Sham Film Festival to Unleash Web's Best Short Parodies on St. Louis
In the past, the greatest film parodies were crafted by professionals. This is Spinal Tap, Airplane and The Naked Gun offered the highest-quality mockery money could buy, while sketch-comedy shows like SNL married production values with the funniest comedians in the world. Then the Internet came along, and parody videos exploded.
Courtesy of Matthew Newlin A still from Little Man of Steel, which will be screened on October 24 during the Sham Film Festival.
Matthew Newlin and John Reynolds want to celebrate those short-form parodies by putting them on a big screen. The two St. Louisans are organizing the first ever Sham Film Festival -- opening October 24 -- as a showcase for short-form film parodies that inhabit YouTube and sites like College Humor and Funny or Die.
"I kept seeing all these videos posted online, the fake movie trailers, the spoofs that people do themselves -- but they're excellent," says Newlin, 31, who came up with the idea for the festival about a year ago. "The quality and creativity and the originality is there, and these people are filmmakers that are not getting their due. Let's give them some attention."
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via Think you have the mockery skills to win SHAM? You still have time to submit!
A film critic for Playback STL who works in Washington University's financial-aid office, Newlin is far from the only movie buff who's crafting a film festival for the Internet age. Last month, for example, the Contemporary Art Museum St. Louis hosted the Internet Cat Video Festival.
SHAM's submission categories span mockumentaries, PSAs, movie trailers, commercials and music videos. Newlin and Reynolds concede these categories cover very familiar territory, but they believe comedy and direct parody -- as opposed to satire -- will strike the right balance between creative flexibility and wide audience appeal.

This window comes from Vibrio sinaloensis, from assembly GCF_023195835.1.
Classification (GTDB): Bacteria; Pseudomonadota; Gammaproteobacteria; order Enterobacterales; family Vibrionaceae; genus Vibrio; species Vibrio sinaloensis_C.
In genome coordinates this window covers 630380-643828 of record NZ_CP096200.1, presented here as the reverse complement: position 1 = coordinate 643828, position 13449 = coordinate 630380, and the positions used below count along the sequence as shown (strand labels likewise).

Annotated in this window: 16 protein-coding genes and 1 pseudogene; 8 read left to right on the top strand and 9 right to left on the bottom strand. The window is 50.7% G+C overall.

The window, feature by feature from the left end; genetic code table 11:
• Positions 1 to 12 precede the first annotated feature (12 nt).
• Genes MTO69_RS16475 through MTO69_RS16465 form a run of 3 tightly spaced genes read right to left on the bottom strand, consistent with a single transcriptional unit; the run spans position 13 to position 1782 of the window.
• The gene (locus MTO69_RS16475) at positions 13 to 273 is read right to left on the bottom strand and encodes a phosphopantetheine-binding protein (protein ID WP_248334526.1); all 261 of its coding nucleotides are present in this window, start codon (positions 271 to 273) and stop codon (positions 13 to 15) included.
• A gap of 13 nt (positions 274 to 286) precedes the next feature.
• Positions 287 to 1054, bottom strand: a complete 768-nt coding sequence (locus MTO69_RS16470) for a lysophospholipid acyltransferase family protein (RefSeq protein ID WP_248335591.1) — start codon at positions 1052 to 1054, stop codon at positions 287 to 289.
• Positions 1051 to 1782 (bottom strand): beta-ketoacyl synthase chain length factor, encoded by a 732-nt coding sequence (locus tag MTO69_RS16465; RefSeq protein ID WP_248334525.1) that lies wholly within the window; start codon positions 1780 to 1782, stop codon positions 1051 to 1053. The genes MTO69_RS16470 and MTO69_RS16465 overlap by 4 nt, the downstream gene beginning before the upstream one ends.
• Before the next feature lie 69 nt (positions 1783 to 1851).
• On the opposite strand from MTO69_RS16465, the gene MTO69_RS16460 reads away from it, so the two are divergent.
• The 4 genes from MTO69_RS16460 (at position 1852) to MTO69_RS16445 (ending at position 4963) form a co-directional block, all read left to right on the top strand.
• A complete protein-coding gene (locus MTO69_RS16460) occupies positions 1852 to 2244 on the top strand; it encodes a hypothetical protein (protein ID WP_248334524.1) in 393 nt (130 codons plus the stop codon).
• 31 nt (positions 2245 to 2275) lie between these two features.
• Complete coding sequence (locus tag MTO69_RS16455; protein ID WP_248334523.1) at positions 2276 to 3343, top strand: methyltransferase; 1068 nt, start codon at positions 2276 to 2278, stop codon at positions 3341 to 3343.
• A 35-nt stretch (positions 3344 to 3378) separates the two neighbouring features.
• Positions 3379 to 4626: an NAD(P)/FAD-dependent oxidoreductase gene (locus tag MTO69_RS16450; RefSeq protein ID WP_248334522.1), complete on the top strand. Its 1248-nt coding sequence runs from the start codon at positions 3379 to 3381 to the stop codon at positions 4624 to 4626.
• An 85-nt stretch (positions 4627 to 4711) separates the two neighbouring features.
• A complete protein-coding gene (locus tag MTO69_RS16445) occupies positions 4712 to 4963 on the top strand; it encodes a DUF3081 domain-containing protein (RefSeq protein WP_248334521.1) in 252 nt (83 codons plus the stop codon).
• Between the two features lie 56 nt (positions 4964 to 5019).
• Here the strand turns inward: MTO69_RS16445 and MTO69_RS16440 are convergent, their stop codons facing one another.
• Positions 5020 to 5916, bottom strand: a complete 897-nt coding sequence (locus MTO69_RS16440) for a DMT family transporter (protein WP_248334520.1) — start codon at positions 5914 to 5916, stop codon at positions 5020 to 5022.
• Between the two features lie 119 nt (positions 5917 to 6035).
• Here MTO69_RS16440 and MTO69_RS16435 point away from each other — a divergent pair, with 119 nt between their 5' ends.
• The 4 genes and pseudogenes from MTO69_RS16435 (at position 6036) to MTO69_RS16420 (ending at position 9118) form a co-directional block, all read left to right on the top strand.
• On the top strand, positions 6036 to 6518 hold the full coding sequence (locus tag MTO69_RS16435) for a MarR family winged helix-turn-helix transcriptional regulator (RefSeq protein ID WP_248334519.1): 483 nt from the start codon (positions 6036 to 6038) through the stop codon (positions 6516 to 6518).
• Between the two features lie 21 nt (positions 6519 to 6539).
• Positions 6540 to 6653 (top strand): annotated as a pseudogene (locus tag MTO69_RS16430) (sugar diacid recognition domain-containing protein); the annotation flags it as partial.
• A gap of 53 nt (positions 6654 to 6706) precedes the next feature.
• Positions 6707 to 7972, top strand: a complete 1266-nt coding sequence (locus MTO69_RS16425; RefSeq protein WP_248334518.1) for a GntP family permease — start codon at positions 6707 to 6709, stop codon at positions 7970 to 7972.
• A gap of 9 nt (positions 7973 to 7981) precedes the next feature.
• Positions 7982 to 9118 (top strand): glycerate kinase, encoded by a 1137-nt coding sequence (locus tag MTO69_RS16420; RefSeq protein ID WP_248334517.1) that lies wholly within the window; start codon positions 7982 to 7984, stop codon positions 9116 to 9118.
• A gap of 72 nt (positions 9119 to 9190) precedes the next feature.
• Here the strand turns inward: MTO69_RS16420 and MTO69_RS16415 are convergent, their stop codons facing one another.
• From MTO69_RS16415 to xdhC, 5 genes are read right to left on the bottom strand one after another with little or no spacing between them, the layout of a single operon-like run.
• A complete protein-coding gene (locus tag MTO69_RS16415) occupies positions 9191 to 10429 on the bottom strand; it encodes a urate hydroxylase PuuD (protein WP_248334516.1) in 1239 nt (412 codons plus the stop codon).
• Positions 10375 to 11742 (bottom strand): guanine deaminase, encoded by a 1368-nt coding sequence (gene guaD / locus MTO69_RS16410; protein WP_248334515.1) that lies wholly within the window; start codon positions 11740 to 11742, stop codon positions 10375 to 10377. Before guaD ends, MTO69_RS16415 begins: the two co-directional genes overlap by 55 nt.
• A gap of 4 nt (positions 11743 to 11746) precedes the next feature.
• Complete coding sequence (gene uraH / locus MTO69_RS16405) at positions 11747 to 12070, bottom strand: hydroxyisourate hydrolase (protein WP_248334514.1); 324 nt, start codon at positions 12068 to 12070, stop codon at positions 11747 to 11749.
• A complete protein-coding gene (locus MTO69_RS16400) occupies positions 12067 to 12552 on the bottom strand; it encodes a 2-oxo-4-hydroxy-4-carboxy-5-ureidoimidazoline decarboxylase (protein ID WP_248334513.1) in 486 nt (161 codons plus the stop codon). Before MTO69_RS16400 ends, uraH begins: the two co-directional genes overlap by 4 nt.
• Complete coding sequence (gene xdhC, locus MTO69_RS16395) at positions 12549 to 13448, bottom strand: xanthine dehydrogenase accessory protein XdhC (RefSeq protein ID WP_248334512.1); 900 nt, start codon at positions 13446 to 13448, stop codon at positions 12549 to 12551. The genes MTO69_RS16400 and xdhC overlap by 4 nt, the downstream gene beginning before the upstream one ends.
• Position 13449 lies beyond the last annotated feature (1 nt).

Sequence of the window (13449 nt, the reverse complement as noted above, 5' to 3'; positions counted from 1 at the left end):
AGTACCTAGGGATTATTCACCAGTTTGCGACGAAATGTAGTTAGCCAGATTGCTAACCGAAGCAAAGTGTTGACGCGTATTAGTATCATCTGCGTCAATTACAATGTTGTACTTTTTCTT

"I thought it would be really funny to finally watch these parodies in a theater together rather than just share them online," says Newlin.
"Comedy is very relatable," adds Reynolds, a 44-year-old a trial lawyer who fell in love with filmmaking by way of St. Louis' 48-hour Film Project. "You may find people that don't like science fiction, you may find people who don't like drama, but it's weird to find someone that doesn't like comedy."
With the September 1 deadline for submissions fast approaching, Newlin and Reynolds say they've so far picked five films for the official slate, and they'll be rounding out the final lineup in the next week or so.
Judges will select a winning film, which will net some talented auteur a spiffy trophy and $250.
"I want to have a format for the event that's a little bit more reverent than just simply showing up and watching a movie," says Reynolds. "It really need to be a blend. What I don't want it to be is Bob Saget on America's Funniest Home Videos."
Even so, Reynolds says he hopes the debut will approach the reception St. Louis gave last month to the Internet Cat Video Festival.
"We're managing expectations," he says. "Right now we've set them somewhere above Internet schlock. So hopefully we'll beat that." He laughs, and adds, "I don't know if we'll get to cat level."
True, cats still rule the Internet (and possibly the world), but that doesn't mean Sham can't rise to the occasion. We asked Newlin to send us his favorite examples of the kind of short-form parodies that inspired the festival, and he did not disappoint. Here are his top four:
1. We Got That B Roll
Newlin: "This commercial parody is flawless in its execution and ingenious in its creativity. I've watched it at least two dozen times and laugh every time."
Continue for the rest of the Newlin's favorite short parodies.